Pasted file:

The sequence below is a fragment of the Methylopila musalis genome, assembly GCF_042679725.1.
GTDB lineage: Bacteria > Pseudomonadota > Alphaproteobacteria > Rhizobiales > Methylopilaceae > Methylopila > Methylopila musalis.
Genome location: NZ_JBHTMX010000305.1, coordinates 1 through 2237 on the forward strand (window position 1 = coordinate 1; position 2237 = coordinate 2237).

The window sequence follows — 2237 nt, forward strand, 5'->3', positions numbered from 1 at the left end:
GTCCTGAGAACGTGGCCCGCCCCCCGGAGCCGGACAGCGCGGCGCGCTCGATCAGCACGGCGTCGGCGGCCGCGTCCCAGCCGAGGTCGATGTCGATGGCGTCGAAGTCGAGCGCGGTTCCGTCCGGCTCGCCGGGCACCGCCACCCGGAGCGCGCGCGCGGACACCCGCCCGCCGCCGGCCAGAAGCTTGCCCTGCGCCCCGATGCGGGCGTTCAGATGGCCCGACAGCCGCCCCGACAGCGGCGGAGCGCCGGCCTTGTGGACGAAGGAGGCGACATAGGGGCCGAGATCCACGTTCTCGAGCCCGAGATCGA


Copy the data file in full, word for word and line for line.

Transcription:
The sequence below is a fragment of the Methylopila musalis genome, assembly GCF_042679725.1.
GTDB lineage: Bacteria > Pseudomonadota > Alphaproteobacteria > Rhizobiales > Methylopilaceae > Methylopila > Methylopila musalis.
Genome location: NZ_JBHTMX010000305.1, coordinates 1 through 2237 on the forward strand (window position 1 = coordinate 1; position 2237 = coordinate 2237).

The window sequence follows — 2237 nt, forward strand, 5'->3', positions numbered from 1 at the left end:
GTCCTGAGAACGTGGCCCGCCCCCCGGAGCCGGACAGCGCGGCGCGCTCGATCAGCACGGCGTCGGCGGCCGCGTCCCAGCCGAGGTCGATGTCGATGGCGTCGAAGTCGAGCGCGGTTCCGTCCGGCTCGCCGGGCACCGCCACCCGGAGCGCGCGCGCGGACACCCGCCCGCCGCCGGCCAGAAGCTTGCCCTGCGCCCCGATGCGGGCGTTCAGATGGCCCGACAGCCGCCCCGACAGCGGCGGAGCGCCGGCCTTGTGGACGAAGGAGGCGACATAGGGGCCGAGATCCACGTTCTCGAGCCCGAGATCGA